Justin Timberlake knows his music on ‘Inside Llewyn Davis’
“It’s fun to use my singing voice as part of a character,” says pop superstar Justin Timberlake, describing how he toned down his vibrato and adjusted his guitar-strumming to portray clean-cut, early ‘60s folk singer Jim Berkey in the Coen brothers’ “Inside Llewyn Davis.” One of the most delightful scenes in the movie, which opened Friday, involves a spirited recording session for a goofy novelty song called “Please Mr. Kennedy” — a plea to not be drafted into the space race.
Jim sets the pace, instructing his musician buddy Llewyn (Oscar Isaac) on where to jump in and how many “puh-puh” P sounds to insert before the word “please.” They then launch into a driving, deadpan version of the nonsensical song while their pal Al Cody (Adam Driver) blurts out “Uh-oh!” and other doo-wop exclamations for a comic top note.
Llewyn, described by the movie’s executive music producer, T Bone Burnett, as “a moody existentialist” folk singer struggling to get by in the ‘60s music scene, finds the song appalling, but Jim can’t see a problem with it. “If people want a campy song, Jim’s happy to write it,” says Timberlake. “He kind of represents where the world was going. The beatniks of that time looked at music like, ‘This isn’t a career, man, this is art.’ But if you look at the music business now — you’re not anything until you’ve made an actual career out of being a musician.”
If Timberlake was ever concerned about his own bona fides, he may have overcompensated. The night before he sat down to chat, he’d been anointed both favorite male soul/R&B artist and favorite male pop/rock artist at the American Music Awards. While others in the “Inside Llewyn Davis” cast were promoting the movie with intimate musical performances in New York and L.A., Timberlake was kicking off a world tour around the recent pair of albums he dubbed “The 20/20 Experience”: He played for a capacity crowd of 18,000 at the Staples Center in November and heads to the Forum on Jan. 20.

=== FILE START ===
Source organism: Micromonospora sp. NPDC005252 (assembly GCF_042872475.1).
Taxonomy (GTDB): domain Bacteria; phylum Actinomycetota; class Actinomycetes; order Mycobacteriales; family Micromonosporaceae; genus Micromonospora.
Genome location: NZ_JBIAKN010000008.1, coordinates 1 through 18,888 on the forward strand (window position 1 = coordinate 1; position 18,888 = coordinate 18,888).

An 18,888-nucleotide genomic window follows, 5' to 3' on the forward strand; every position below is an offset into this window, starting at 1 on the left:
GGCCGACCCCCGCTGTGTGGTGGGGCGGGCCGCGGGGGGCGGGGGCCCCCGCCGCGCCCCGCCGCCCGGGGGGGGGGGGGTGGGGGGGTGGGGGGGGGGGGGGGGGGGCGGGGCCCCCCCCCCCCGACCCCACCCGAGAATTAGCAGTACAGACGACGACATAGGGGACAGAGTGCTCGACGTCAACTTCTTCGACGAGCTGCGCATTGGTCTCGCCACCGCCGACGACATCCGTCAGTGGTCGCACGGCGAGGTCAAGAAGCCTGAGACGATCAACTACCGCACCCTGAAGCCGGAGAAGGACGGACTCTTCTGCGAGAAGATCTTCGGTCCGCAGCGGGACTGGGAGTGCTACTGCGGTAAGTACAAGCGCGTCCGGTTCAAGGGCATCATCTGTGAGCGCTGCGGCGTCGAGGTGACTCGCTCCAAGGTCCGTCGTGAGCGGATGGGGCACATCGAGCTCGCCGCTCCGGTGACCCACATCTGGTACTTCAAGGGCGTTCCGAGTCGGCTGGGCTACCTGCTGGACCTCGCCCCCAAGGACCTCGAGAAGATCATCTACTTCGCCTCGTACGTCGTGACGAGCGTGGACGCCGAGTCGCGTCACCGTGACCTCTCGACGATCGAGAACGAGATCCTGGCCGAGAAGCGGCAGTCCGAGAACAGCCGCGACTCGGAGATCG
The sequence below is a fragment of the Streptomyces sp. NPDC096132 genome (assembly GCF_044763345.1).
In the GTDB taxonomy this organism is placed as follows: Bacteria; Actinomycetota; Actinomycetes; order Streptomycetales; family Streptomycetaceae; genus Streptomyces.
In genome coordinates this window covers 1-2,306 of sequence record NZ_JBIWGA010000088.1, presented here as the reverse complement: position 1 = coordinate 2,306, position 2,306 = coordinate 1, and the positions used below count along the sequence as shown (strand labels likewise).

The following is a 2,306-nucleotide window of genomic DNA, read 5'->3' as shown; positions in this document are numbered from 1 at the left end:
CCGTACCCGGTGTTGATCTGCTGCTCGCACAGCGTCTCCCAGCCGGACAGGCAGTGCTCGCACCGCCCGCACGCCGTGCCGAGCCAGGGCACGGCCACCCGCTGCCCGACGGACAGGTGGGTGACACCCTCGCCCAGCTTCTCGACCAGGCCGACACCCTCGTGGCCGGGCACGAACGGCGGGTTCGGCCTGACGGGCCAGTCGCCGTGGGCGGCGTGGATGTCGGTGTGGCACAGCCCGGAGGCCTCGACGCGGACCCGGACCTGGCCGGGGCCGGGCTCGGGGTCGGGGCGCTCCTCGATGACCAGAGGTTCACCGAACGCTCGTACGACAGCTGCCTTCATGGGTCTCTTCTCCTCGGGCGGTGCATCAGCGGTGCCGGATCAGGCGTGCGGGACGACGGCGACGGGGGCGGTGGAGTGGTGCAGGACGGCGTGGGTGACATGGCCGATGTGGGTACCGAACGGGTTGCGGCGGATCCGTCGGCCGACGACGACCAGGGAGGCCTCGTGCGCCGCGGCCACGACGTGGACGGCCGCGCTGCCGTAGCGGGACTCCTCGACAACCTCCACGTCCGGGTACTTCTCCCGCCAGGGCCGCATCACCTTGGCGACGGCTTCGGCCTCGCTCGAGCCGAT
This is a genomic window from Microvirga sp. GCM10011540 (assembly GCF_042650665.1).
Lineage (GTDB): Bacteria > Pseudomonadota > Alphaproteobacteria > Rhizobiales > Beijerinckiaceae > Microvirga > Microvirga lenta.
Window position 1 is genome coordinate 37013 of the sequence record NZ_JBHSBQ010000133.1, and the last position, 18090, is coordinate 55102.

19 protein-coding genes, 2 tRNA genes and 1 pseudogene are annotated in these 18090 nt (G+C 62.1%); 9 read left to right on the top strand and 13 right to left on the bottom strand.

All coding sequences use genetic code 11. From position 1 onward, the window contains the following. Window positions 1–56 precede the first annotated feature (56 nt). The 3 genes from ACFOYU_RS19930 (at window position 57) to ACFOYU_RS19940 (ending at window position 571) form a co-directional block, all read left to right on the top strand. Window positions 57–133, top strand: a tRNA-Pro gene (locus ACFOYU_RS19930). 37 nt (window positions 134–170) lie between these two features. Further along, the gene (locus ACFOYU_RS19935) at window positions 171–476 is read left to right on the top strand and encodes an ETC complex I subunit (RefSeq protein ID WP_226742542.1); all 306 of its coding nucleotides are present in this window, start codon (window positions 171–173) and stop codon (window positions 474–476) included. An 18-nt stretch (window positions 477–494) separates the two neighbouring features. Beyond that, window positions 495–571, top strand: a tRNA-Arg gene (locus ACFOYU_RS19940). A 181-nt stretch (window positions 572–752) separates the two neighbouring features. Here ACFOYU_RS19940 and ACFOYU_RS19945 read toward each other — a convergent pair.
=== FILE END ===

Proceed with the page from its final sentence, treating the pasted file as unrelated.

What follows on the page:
With a raft of film roles now to his credits, until Joel Coen called he’d never gotten to play a musician. “I think I said yes before he finished the sentence,” says Timberlake. “I knew I wanted to mix music and movie-making. To get to do it with the Coen brothers is kind of unbelievable.”
Burnett, who’s worked on some of the choicest music-driven movies ever, including the Coens’ “O Brother, Where Art Thou?,” doesn’t hesitate to give Timberlake his due. “Justin is a bad man,” he asserts, indulging in musician-speak. “He’s a real artist. He’ll get after it. He lays down the law. He’s not an empty-headed pop singer. He’s got a lot going on.”
In “Llewyn Davis,” Timberlake sings lead in a three-part harmony performance of Hedy West’s “500 Miles,” one of the more lyrical and beloved songs of the period. But it’s “Please Mr. Kennedy” that’s getting the most attention this awards season; the song has been submitted for Golden Globe consideration (it’s ineligible for the Academy Awards since it was adapted from existing material).
Timberlake remembers the collaboration (he’s among the credited writers). “Bone and I messed around with some chords and strumming patterns that felt more like the Coasters, with kind of a sunny, stoney groove,” he says, bobbing his head. “We played it for Joel and Ethan by speakerphone.” The original “Please Mr. Kennedy” (a slower, doo-wop Motown tune recorded by Mickey Woods) was a plea to avoid the Vietnam draft.
“We all thought, let’s make it funny; let’s make it about space exploration instead. Joel and Ethan came up with a lot of the jokes and refined it. When we recorded it, certain things just happened in the moment, and in the editing they went for what was funniest” — including such lines as “I’m 6-foot-2, so perhaps you’ll / tell me I’m too big for the capsule.”
The shooting schedule for “Inside Llewyn Davis” required all the songs to be recorded upfront, in a weeklong Manhattan studio session that Timberlake says became a creative bonus. “You’d get in there and play the song the way you thought your character would do it, and that’s how you found the details. There’s a real specificity to the way you play and sing in character.”
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